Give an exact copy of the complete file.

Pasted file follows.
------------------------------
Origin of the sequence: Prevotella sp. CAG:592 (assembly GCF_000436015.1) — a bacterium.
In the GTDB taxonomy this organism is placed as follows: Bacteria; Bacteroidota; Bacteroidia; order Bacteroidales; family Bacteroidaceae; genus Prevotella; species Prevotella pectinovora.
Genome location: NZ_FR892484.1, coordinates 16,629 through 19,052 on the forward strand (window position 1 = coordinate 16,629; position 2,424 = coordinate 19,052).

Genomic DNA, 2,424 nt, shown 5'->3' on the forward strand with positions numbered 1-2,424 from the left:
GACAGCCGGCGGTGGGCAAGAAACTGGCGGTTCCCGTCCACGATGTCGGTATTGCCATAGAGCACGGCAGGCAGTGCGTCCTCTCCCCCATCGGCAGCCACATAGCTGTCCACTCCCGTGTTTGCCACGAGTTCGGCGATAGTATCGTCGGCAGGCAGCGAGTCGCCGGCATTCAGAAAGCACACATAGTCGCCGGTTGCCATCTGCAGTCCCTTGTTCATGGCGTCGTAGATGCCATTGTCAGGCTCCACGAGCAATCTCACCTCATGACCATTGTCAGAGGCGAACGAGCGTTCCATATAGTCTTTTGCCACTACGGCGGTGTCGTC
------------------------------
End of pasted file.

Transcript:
Origin of the sequence: Prevotella sp. CAG:592 (assembly GCF_000436015.1) — a bacterium.
In the GTDB taxonomy this organism is placed as follows: Bacteria; Bacteroidota; Bacteroidia; order Bacteroidales; family Bacteroidaceae; genus Prevotella; species Prevotella pectinovora.
Genome location: NZ_FR892484.1, coordinates 16,629 through 19,052 on the forward strand (window position 1 = coordinate 16,629; position 2,424 = coordinate 19,052).

Genomic DNA, 2,424 nt, shown 5'->3' on the forward strand with positions numbered 1-2,424 from the left:
GACAGCCGGCGGTGGGCAAGAAACTGGCGGTTCCCGTCCACGATGTCGGTATTGCCATAGAGCACGGCAGGCAGTGCGTCCTCTCCCCCATCGGCAGCCACATAGCTGTCCACTCCCGTGTTTGCCACGAGTTCGGCGATAGTATCGTCGGCAGGCAGCGAGTCGCCGGCATTCAGAAAGCACACATAGTCGCCGGTTGCCATCTGCAGTCCCTTGTTCATGGCGTCGTAGATGCCATTGTCAGGCTCCACGAGCAATCTCACCTCATGACCATTGTCAGAGGCGAACGAGCGTTCCATATAGTCTTTTGCCACTACGGCGGTGTCGTC